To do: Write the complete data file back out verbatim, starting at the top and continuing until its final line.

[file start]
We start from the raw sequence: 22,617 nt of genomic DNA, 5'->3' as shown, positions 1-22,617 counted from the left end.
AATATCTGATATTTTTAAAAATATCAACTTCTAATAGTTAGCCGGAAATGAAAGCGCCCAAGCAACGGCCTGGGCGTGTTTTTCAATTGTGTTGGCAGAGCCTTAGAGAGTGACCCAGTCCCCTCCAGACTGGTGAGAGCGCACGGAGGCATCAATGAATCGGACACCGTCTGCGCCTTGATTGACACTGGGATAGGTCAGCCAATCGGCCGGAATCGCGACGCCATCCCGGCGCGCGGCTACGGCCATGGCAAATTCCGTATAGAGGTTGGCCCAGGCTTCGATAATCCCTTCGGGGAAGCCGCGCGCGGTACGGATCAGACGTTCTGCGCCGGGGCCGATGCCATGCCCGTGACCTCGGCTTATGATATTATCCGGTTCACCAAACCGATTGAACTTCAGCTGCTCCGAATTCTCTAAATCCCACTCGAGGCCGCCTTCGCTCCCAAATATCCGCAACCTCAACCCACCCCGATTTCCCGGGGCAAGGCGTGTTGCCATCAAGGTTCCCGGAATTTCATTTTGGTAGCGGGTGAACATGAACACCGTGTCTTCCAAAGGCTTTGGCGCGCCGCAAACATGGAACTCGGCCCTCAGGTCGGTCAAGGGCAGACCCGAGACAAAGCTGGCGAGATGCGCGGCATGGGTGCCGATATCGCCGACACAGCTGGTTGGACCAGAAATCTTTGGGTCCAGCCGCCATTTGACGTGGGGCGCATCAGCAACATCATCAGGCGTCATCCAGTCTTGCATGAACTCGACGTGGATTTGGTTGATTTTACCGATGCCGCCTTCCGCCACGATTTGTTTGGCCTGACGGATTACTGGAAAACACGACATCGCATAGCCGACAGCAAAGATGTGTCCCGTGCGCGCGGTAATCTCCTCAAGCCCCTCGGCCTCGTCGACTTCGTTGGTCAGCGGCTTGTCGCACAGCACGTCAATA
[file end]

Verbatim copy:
We start from the raw sequence: 22,617 nt of genomic DNA, 5'->3' as shown, positions 1-22,617 counted from the left end.
AATATCTGATATTTTTAAAAATATCAACTTCTAATAGTTAGCCGGAAATGAAAGCGCCCAAGCAACGGCCTGGGCGTGTTTTTCAATTGTGTTGGCAGAGCCTTAGAGAGTGACCCAGTCCCCTCCAGACTGGTGAGAGCGCACGGAGGCATCAATGAATCGGACACCGTCTGCGCCTTGATTGACACTGGGATAGGTCAGCCAATCGGCCGGAATCGCGACGCCATCCCGGCGCGCGGCTACGGCCATGGCAAATTCCGTATAGAGGTTGGCCCAGGCTTCGATAATCCCTTCGGGGAAGCCGCGCGCGGTACGGATCAGACGTTCTGCGCCGGGGCCGATGCCATGCCCGTGACCTCGGCTTATGATATTATCCGGTTCACCAAACCGATTGAACTTCAGCTGCTCCGAATTCTCTAAATCCCACTCGAGGCCGCCTTCGCTCCCAAATATCCGCAACCTCAACCCACCCCGATTTCCCGGGGCAAGGCGTGTTGCCATCAAGGTTCCCGGAATTTCATTTTGGTAGCGGGTGAACATGAACACCGTGTCTTCCAAAGGCTTTGGCGCGCCGCAAACATGGAACTCGGCCCTCAGGTCGGTCAAGGGCAGACCCGAGACAAAGCTGGCGAGATGCGCGGCATGGGTGCCGATATCGCCGACACAGCTGGTTGGACCAGAAATCTTTGGGTCCAGCCGCCATTTGACGTGGGGCGCATCAGCAACATCATCAGGCGTCATCCAGTCTTGCATGAACTCGACGTGGATTTGGTTGATTTTACCGATGCCGCCTTCCGCCACGATTTGTTTGGCCTGACGGATTACTGGAAAACACGACATCGCATAGCCGACAGCAAAGATGTGTCCCGTGCGCGCGGTAATCTCCTCAAGCCCCTCGGCCTCGTCGACTTCGTTGGTCAGCGGCTTGTCGCACAGCACGTCAATA